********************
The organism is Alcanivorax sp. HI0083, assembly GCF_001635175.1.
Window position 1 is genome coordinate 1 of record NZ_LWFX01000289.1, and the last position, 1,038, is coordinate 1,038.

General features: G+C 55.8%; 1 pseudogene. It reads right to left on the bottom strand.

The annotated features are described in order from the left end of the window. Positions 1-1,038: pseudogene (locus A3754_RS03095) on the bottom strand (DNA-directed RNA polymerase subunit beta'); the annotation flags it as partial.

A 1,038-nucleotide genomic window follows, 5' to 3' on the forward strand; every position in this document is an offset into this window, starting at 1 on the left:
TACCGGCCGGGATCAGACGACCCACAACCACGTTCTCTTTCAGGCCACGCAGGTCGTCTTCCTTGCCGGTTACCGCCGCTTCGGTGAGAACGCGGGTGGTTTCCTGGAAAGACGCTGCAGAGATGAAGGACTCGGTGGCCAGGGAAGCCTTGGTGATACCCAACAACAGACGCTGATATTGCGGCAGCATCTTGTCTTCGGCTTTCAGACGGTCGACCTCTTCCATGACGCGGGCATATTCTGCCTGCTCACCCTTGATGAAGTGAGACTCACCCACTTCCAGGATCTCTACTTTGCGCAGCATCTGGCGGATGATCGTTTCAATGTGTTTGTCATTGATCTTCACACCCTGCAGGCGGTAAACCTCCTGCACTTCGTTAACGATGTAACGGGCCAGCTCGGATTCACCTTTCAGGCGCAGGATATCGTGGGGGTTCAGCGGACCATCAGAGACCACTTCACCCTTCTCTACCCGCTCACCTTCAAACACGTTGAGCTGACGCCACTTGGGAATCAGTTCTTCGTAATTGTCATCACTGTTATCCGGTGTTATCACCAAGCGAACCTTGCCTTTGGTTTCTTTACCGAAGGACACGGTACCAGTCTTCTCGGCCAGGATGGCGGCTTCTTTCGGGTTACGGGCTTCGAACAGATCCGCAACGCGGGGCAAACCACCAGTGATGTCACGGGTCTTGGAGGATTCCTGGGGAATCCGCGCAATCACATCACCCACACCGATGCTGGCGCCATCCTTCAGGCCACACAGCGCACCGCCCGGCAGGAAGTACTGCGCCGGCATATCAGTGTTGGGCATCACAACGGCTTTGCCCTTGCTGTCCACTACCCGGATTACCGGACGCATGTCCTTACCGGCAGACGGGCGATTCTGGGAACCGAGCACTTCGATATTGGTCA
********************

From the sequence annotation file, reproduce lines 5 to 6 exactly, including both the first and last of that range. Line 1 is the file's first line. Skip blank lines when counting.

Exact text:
A 1,038-nucleotide genomic window follows, 5' to 3' on the forward strand; every position in this document is an offset into this window, starting at 1 on the left:
TACCGGCCGGGATCAGACGACCCACAACCACGTTCTCTTTCAGGCCACGCAGGTCGTCTTCCTTGCCGGTTACCGCCGCTTCGGTGAGAACGCGGGTGGTTTCCTGGAAAGACGCTGCAGAGATGAAGGACTCGGTGGCCAGGGAAGCCTTGGTGATACCCAACAACAGACGCTGATATTGCGGCAGCATCTTGTCTTCGGCTTTCAGACGGTCGACCTCTTCCATGACGCGGGCATATTCTGCCTGCTCACCCTTGATGAAGTGAGACTCACCCACTTCCAGGATCTCTACTTTGCGCAGCATCTGGCGGATGATCGTTTCAATGTGTTTGTCATTGATCTTCACACCCTGCAGGCGGTAAACCTCCTGCACTTCGTTAACGATGTAACGGGCCAGCTCGGATTCACCTTTCAGGCGCAGGATATCGTGGGGGTTCAGCGGACCATCAGAGACCACTTCACCCTTCTCTACCCGCTCACCTTCAAACACGTTGAGCTGACGCCACTTGGGAATCAGTTCTTCGTAATTGTCATCACTGTTATCCGGTGTTATCACCAAGCGAACCTTGCCTTTGGTTTCTTTACCGAAGGACACGGTACCAGTCTTCTCGGCCAGGATGGCGGCTTCTTTCGGGTTACGGGCTTCGAACAGATCCGCAACGCGGGGCAAACCACCAGTGATGTCACGGGTCTTGGAGGATTCCTGGGGAATCCGCGCAATCACATCACCCACACCGATGCTGGCGCCATCCTTCAGGCCACACAGCGCACCGCCCGGCAGGAAGTACTGCGCCGGCATATCAGTGTTGGGCATCACAACGGCTTTGCCCTTGCTGTCCACTACCCGGATTACCGGACGCATGTCCTTACCGGCAGACGGGCGATTCTGGGAACCGAGCACTTCGATATTGGTCA